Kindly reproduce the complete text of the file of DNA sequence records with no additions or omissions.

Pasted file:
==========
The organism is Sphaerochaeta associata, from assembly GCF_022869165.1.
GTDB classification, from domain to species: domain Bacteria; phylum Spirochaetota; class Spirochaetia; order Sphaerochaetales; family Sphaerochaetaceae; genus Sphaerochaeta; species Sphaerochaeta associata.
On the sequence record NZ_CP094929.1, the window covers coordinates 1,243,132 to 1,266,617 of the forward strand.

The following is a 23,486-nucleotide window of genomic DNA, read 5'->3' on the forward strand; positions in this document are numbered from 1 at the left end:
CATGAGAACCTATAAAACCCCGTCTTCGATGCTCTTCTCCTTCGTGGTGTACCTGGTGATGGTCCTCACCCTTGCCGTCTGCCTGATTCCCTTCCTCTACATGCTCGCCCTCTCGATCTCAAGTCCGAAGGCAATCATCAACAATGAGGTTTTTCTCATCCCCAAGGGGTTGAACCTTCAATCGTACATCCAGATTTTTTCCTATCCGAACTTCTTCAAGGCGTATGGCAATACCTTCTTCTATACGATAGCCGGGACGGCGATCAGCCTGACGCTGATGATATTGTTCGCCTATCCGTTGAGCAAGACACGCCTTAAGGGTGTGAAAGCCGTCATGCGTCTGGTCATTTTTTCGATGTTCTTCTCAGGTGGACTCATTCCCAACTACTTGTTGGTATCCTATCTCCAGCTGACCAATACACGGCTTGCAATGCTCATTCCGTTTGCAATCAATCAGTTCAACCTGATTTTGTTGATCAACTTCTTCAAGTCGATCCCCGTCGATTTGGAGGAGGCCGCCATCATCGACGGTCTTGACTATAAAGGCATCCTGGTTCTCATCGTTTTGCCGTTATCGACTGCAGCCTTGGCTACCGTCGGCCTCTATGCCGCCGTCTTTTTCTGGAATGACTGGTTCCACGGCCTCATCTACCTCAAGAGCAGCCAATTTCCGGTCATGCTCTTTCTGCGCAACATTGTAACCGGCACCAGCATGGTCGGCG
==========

The organism is Sphaerochaeta associata, from assembly GCF_022869165.1.
GTDB classification, from domain to species: domain Bacteria; phylum Spirochaetota; class Spirochaetia; order Sphaerochaetales; family Sphaerochaetaceae; genus Sphaerochaeta; species Sphaerochaeta associata.
On the sequence record NZ_CP094929.1, the window covers coordinates 1,243,132 to 1,266,617 of the forward strand.

The following is a 23,486-nucleotide window of genomic DNA, read 5'->3' on the forward strand; positions in this document are numbered from 1 at the left end:
CATGAGAACCTATAAAACCCCGTCTTCGATGCTCTTCTCCTTCGTGGTGTACCTGGTGATGGTCCTCACCCTTGCCGTCTGCCTGATTCCCTTCCTCTACATGCTCGCCCTCTCGATCTCAAGTCCGAAGGCAATCATCAACAATGAGGTTTTTCTCATCCCCAAGGGGTTGAACCTTCAATCGTACATCCAGATTTTTTCCTATCCGAACTTCTTCAAGGCGTATGGCAATACCTTCTTCTATACGATAGCCGGGACGGCGATCAGCCTGACGCTGATGATATTGTTCGCCTATCCGTTGAGCAAGACACGCCTTAAGGGTGTGAAAGCCGTCATGCGTCTGGTCATTTTTTCGATGTTCTTCTCAGGTGGACTCATTCCCAACTACTTGTTGGTATCCTATCTCCAGCTGACCAATACACGGCTTGCAATGCTCATTCCGTTTGCAATCAATCAGTTCAACCTGATTTTGTTGATCAACTTCTTCAAGTCGATCCCCGTCGATTTGGAGGAGGCCGCCATCATCGACGGTCTTGACTATAAAGGCATCCTGGTTCTCATCGTTTTGCCGTTATCGACTGCAGCCTTGGCTACCGTCGGCCTCTATGCCGCCGTCTTTTTCTGGAATGACTGGTTCCACGGCCTCATCTACCTCAAGAGCAGCCAATTTCCGGTCATGCTCTTTCTGCGCAACATTGTAACCGGCACCAGCATGGTCGGCG